This night was about carrying on and Bobby made that clear during the opening of the set's final song, Josephine. Up to the mic he stepped: "I wanna thank y'all for comin' here tonight. First time for everything." Sure, there've been Ratdog shows since that horrible day... but this show was the first back in SF and he knew it loud and clear.

By this time so close to end of the show, I'm sure most of the jitters had been gone, if there were any there at all. I can't imagine for a second this was a show Bobby was actually looking forward to playing. But it had to be done. And they got it done and so did Vince Welnick making his Ratdog debut. He wasn't very loud in the mix all night long, unfortunately. There were a few moments he shined and during Josephine, Bobby kinda sorta introduced him, not that Vince needed introducing but Bob verbally threw it to him and Vince lit into Josephine so perfectly. Ahh, gorgeous!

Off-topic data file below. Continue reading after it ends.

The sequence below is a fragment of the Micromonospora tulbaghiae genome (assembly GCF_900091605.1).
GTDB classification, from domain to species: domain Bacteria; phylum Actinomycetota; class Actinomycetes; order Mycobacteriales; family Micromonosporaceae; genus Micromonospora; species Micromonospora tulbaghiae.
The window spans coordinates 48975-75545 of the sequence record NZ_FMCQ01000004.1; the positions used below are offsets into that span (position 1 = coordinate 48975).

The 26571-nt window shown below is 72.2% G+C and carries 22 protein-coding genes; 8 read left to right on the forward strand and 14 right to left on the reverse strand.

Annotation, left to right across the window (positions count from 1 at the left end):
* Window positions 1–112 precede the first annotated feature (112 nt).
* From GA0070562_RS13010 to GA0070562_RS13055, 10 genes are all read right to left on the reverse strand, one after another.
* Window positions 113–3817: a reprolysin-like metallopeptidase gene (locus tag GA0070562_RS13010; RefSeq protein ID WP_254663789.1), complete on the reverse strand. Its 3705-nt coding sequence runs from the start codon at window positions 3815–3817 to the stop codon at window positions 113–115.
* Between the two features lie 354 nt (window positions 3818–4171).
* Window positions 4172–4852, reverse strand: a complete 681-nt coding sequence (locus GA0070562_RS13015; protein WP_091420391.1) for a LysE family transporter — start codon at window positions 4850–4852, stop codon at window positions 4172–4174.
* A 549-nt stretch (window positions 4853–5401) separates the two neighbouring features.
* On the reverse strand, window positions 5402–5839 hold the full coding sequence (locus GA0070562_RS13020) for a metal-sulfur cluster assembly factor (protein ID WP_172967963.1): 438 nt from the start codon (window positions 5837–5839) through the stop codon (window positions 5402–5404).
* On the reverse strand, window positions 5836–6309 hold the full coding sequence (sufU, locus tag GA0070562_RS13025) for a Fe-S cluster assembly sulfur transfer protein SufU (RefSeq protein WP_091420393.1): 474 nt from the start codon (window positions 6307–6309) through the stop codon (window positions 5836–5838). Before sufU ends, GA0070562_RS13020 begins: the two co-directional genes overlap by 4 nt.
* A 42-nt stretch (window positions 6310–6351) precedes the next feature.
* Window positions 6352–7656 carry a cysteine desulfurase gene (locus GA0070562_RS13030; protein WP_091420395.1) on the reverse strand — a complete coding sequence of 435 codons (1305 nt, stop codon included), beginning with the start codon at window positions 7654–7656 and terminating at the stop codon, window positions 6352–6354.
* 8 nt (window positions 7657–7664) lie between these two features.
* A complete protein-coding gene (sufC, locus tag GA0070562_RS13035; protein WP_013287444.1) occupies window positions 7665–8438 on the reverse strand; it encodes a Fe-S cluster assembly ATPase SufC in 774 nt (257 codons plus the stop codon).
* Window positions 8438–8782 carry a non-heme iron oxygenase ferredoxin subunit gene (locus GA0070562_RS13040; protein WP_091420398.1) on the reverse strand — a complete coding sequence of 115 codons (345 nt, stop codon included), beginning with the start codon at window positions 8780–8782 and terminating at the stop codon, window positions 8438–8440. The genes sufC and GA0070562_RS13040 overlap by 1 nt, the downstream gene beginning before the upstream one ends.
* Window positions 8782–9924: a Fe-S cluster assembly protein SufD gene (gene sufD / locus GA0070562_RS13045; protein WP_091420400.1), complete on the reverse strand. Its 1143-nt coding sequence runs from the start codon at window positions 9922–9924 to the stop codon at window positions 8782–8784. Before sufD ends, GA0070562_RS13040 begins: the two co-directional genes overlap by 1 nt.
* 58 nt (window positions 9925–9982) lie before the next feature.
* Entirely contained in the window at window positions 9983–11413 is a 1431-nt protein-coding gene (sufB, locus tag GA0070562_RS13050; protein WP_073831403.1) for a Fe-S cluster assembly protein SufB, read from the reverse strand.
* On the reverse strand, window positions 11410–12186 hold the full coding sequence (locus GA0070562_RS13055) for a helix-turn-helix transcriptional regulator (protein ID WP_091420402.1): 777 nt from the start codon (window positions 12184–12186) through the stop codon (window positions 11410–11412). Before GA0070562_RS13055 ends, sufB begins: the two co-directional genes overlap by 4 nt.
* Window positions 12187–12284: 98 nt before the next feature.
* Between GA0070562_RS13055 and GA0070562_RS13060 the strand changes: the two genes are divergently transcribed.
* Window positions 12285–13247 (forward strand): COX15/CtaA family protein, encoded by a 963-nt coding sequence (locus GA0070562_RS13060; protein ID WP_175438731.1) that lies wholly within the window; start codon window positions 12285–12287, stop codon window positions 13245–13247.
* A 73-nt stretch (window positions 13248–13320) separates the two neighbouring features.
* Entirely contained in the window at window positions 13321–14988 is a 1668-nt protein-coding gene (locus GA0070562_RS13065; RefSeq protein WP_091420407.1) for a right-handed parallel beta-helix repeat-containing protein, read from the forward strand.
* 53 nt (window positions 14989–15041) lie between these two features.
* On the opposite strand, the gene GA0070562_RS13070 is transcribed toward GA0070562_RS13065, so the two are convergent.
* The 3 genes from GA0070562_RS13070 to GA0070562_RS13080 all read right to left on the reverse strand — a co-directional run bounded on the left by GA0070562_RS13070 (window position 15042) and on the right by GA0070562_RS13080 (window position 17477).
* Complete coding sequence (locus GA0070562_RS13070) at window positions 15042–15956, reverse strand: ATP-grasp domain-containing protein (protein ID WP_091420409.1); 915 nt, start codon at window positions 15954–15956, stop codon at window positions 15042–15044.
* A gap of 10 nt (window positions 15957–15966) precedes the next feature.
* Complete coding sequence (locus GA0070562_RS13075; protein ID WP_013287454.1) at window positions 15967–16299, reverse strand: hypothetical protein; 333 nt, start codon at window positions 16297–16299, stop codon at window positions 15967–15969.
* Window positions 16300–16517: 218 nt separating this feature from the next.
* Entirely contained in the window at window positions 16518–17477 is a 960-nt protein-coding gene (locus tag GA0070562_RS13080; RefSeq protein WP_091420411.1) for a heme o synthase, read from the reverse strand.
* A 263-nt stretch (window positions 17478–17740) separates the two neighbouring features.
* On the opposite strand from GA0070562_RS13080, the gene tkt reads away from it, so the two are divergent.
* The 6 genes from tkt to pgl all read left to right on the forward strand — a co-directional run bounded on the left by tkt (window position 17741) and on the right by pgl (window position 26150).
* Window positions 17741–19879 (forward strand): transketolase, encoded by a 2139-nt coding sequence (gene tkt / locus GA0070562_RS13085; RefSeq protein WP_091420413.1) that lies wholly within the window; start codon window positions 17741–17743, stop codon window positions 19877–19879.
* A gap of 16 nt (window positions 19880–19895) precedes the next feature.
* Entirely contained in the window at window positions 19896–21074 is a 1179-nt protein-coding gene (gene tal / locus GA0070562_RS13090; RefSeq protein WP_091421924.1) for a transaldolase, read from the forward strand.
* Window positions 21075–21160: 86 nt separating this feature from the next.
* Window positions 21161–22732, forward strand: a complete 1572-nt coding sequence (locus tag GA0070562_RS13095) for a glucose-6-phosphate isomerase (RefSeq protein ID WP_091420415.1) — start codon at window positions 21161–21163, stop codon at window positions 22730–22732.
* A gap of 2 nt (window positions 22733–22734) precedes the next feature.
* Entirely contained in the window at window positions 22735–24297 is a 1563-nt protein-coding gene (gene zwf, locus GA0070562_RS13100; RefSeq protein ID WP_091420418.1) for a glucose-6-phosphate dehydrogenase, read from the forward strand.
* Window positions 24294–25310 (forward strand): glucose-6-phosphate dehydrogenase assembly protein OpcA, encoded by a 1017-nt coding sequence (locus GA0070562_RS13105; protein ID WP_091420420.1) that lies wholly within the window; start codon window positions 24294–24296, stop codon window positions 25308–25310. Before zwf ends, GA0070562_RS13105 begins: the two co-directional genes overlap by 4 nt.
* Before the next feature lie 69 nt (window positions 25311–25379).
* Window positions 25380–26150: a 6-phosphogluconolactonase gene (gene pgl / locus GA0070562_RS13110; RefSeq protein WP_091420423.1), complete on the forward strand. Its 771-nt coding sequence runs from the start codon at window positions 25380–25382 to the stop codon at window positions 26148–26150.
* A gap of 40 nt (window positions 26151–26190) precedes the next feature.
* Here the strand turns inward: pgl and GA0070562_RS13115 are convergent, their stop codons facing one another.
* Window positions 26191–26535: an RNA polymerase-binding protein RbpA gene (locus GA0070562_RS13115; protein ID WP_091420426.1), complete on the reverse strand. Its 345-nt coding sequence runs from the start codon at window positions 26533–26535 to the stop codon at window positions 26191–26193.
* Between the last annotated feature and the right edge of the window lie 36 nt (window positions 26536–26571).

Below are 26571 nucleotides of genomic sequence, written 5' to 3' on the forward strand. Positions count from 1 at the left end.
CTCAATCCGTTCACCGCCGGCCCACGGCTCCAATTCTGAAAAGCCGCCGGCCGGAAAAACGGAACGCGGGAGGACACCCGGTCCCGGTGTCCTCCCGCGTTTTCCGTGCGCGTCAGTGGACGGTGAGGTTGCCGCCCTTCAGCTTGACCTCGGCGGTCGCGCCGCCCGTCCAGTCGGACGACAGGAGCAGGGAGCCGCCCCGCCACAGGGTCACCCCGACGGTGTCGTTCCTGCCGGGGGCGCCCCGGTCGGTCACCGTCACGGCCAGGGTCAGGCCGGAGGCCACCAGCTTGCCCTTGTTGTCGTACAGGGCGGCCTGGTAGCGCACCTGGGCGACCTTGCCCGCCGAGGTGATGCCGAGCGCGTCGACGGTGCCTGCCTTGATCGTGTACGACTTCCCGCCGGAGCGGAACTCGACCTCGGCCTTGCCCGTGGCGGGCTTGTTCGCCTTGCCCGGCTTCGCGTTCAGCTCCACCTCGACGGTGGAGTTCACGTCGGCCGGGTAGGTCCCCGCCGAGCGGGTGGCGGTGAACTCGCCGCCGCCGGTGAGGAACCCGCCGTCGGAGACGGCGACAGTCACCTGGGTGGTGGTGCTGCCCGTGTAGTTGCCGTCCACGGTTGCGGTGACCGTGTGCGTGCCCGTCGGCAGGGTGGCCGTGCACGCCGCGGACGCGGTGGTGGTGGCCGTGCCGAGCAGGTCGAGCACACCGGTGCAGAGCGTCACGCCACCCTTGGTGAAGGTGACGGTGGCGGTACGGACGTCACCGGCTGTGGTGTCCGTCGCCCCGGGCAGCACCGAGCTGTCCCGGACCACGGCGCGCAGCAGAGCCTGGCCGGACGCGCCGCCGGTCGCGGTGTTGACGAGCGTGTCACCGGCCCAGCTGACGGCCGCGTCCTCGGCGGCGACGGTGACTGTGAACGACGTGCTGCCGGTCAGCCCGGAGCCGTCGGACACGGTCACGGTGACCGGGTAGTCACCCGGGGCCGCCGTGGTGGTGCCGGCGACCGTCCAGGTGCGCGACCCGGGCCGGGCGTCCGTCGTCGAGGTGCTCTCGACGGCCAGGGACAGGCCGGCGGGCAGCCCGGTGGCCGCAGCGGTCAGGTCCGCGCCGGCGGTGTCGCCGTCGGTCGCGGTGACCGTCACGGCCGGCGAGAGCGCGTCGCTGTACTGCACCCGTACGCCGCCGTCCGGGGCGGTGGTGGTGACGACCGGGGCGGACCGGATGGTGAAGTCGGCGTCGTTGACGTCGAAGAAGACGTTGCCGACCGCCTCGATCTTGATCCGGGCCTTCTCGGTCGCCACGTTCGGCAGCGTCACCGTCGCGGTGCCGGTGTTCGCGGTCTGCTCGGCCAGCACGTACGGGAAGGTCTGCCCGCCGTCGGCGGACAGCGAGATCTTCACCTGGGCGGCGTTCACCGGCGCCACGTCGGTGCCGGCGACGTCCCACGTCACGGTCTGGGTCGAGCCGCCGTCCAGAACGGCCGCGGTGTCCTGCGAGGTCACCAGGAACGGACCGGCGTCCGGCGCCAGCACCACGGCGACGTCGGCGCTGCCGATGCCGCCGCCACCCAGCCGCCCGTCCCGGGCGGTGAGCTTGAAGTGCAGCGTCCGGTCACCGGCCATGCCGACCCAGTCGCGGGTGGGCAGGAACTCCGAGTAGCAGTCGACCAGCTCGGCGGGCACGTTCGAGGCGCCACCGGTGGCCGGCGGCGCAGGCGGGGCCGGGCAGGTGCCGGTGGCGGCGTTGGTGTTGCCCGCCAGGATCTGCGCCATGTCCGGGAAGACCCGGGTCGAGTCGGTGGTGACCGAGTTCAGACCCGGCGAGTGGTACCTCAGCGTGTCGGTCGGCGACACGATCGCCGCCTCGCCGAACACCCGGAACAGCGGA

The first encore featured Vince on vocals with George Harrison's It's All Too Much (which was broken out on Spring Tour earlier in the year. Nice to see it returning here.) For this song, the band, with guest Henry Kaiser, was just so on, sounding fuller than at any other time of the show, possibly with the exception of that jam in Easy To Slip. But even then, no Kaiser.

A second encore immediately follows It's All Too Much and once again it brought the crowd to a place no one wanted to be. Knockin' On Heaven's Door, as I wrap up listening to this show for the third time in just a day and a half, is, for the third time, bringing some tears to my eyes. Like with Amazing Grace, the theater falls silent at times. It's so intense... and it's so sad. One dude cries out to Jerry, something inaudible at first, then the second and third times it's just a yell and then just a "Jerr-ryyyyyyyyy."

Just another early Ratdog show? Hardly.

Zooomabooma, Fairbanks, Alaska